Oxford life. Thirtysomething challenges. Music leanings. Anything really.
Monday, December 06, 2004
How can you get lost finding a tower? I was at the Indian YMCA for a course, and decided to go see the BT Tower during lunch. My first mistake was consulting the A-Z when a single look skywards would have revealed the tower, dead ahead, punching into the sky.
When I finally got up close, it's a cracking piece of retro architecture. Concrete like this is old school, and the building oozes it. Its slabbed base walls, expanses of flat grey concrete, are a calming contrast to the busy modern buildings opposite.
The glass panes on the tower's main rise are clouding over with age. It's like one of your granny's old vases - dusty, with no sheen, but still an idea of the former glory.
Everywhere on the building are features that architects would not dream of using now, such as pebble-dashed concrete. I think it looks great. I have a feeling the building must know that it is no longer a world leader. The BT Tower is top of noone's list when they think of the world's greatest towers. The only time you see it is as a puny little comparison next to newer, snazzier, glitzier buildings.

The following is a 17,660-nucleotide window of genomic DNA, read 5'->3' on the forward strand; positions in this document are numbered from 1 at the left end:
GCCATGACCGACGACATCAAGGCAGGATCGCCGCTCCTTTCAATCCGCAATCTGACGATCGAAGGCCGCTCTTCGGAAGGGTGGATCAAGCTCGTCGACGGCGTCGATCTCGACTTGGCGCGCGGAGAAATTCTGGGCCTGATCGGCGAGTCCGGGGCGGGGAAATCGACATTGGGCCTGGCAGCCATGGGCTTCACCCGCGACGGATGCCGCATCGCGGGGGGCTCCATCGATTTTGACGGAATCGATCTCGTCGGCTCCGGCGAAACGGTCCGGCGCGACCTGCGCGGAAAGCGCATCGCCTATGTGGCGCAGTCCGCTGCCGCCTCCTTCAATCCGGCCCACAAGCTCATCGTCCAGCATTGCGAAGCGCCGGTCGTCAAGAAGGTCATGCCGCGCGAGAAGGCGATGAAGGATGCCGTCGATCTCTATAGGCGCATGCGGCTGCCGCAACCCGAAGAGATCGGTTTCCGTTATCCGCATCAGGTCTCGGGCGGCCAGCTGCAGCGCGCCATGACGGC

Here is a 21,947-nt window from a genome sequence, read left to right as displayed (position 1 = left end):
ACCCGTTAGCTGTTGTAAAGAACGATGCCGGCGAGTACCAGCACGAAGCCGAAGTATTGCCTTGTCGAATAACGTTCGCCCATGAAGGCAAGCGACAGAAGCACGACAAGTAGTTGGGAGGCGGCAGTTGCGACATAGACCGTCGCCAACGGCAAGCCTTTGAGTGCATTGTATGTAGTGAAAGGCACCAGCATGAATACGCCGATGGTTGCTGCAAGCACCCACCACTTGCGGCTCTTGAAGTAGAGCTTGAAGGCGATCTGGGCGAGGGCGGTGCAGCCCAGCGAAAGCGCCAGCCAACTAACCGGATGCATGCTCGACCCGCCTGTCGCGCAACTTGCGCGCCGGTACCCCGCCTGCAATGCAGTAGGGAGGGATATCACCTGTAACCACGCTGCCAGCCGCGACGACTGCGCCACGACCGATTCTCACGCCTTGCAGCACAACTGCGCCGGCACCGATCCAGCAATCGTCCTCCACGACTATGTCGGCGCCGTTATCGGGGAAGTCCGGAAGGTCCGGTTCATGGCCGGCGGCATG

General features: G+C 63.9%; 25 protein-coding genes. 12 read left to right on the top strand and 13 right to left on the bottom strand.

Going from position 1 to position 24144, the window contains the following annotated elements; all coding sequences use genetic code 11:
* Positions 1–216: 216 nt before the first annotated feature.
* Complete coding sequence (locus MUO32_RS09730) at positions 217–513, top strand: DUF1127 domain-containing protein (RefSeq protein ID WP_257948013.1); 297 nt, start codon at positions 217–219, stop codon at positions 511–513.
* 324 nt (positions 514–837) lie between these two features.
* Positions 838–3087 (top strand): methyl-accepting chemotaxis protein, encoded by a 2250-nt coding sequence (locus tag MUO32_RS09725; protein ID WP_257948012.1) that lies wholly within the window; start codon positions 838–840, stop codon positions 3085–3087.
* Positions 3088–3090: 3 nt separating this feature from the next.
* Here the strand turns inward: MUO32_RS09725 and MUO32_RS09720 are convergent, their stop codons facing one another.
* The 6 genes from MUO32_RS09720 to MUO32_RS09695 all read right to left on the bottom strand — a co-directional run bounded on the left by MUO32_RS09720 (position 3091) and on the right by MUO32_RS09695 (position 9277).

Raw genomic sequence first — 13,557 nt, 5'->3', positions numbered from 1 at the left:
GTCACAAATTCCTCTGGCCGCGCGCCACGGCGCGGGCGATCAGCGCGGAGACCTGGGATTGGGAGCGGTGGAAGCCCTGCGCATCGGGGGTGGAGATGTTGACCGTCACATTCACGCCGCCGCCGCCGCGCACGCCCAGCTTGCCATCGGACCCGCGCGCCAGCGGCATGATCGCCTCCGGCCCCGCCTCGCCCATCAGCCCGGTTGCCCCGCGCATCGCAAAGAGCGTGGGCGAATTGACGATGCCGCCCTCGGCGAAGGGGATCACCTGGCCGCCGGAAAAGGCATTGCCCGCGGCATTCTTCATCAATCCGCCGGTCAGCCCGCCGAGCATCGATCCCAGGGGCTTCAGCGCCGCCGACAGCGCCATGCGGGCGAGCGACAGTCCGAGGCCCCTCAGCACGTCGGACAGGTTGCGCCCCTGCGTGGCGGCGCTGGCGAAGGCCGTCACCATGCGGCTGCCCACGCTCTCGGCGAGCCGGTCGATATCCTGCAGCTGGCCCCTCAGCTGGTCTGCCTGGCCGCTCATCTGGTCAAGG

THe tower entrance itself is a classic piece of British understatement. There is no placarad, no display, no celebration. Just a sign saying "The Tower: not open to the public".
Brilliant, why do we always fail to celebrate our recent heritage? The thing is, this lack of appreciatio is its appeal to me. Without a marketed, branded, or approved display, I have to stand in awe of the tower and make up my own history based on what few images and memories I have of the tower. My semi-ignorance seems to improve the visit. It was a random thing to go and see, on a fairly random sunday, in a random part of London. A happy accident, then.